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Video game exports up again

The NZGDA has published the results of its fifth annual state of the games nation survey, which shows good year-on-year growth across much of the industry.

The $89 million earned is up 13% on last year’s $79 million, and 92% of earnings came from exports, a substantial jump over last year. Those gains were achieved despite the closure of the country’s largest studio during the year.

“Entertainment software and apps continue to be one of New Zealand’s fastest growing hi-tech creative exports,” says NZ Game Developers Association Chair Stephen Knightly. “The successful New Zealand studios have consistently grown their audiences. They’ve become sustainable independent publishers and proven that they are not one-hit wonders.”

Knightly told SCREENZ that the growth was sustainable going forward, as much of it came from mature studios who understood the rhythms and cycles of successful game production. Those studios had titles which continued to earn significant revenue over long periods of time.

While the industry continues to grow, it doesn’t do so without growing pains. 47% of studios taking part in the survey noted that skills shortages were impacting their ability to grow. Historically, most of those shortages have been at the intermediate and senior levels in both technical and creative roles. Finance, especially early stage funding, is also an ongoing challenge.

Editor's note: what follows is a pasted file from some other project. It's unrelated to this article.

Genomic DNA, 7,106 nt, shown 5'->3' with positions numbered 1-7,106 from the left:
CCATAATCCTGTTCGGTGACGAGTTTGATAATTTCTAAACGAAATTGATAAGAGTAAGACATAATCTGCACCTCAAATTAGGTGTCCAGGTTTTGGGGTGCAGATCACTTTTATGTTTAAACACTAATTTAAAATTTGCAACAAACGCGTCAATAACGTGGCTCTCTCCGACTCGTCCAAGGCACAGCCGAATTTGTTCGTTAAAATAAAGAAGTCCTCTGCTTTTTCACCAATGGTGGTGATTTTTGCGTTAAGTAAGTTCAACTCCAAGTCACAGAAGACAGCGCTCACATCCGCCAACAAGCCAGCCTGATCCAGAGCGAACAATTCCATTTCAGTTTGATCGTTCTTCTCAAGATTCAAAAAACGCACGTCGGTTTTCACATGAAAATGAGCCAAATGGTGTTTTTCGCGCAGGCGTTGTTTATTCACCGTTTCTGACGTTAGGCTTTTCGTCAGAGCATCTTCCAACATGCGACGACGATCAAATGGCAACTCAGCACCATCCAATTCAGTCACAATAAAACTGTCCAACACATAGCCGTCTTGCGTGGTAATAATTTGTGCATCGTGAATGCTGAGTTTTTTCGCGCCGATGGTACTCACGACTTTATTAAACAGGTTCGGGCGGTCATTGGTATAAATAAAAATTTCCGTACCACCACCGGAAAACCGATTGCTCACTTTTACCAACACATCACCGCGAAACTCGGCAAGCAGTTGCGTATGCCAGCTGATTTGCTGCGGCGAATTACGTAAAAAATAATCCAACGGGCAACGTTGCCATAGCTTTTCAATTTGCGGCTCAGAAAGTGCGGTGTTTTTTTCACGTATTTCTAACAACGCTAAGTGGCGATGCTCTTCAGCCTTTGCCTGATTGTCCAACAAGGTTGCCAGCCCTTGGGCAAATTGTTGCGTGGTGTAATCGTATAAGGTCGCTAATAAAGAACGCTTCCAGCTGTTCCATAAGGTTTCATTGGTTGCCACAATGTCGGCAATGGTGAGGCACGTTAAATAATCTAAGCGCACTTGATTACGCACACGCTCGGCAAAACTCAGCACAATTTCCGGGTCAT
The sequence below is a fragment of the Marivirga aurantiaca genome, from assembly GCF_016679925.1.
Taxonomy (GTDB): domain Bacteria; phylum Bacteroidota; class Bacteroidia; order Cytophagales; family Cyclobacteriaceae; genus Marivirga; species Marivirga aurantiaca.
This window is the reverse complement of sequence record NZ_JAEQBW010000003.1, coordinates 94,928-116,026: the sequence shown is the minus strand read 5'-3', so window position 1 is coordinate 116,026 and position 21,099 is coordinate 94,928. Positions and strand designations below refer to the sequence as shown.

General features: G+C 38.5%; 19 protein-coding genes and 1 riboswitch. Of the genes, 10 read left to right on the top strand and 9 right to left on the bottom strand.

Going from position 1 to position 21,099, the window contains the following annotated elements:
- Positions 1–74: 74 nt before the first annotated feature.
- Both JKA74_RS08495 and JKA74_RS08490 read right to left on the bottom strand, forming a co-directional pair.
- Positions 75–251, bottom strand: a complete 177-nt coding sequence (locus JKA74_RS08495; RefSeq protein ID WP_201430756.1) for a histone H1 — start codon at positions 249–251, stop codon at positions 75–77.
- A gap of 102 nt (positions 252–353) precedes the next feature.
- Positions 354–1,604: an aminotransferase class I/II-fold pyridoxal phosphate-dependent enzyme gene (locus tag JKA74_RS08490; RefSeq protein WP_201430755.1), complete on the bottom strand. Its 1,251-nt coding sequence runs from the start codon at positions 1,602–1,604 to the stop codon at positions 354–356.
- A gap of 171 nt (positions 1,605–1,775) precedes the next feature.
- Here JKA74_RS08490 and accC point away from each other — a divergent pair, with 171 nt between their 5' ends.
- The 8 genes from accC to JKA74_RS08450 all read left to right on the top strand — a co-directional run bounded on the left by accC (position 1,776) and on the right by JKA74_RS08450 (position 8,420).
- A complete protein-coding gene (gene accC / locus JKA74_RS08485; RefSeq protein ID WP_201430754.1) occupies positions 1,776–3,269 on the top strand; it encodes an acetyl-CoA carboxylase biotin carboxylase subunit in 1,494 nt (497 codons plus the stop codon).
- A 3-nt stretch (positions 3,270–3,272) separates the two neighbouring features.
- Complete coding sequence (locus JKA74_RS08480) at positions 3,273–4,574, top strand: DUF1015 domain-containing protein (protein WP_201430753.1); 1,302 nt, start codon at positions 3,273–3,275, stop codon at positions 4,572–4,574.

Tertiary education institutions have done a great job in training people to get into the industry, Knightly said, but the shortage of senior level industry personnel meant there were still missed opportunities in identifying and nurturing talent.

The NZGDA does its bit to counter that with its $20,000 Kiwi Game Starter competition. Now in its third year, the competition closes for entries next week. The winner will be found at next month’s New Zealand Game Developers Conference in Auckland.

While there’s regular debate in NZ about the country’s ability to sell valuable assets, it’s encouraging to see that most NZ studios are locally-owned and are creating NZ-held IP rather than doing service work for companies based elsewhere.

France-headquartered Gameloft closed its NZ studio in January, putting 150 people out of work, although the overall industry workforce only fell by 93 full-time equivalent jobs during the year. Studios forecast 98 new jobs in the coming year. As has happened in previous surveys, the number of people in work doesn’t always correlate with the amount of income earned.

Despite the loss of Gameloft, the industry has seen international investment in NZ over the last year. The arrival of local studios for Artix and Climax, the setting up of DayZ creator Dean Hall’s Rocketwerkz studio in Dunedin have brought investment and created work,

Among the industry’s successes this year has been indie Dinosaur Polo Club’s BAFTA nomination and Independent Games Festival win for puzzle game Mini Metro (pictured, top).

The survey data comes from 38 New Zealand Game Developers Association studio members, conducted by Tim Thorpe Consulting Limited.

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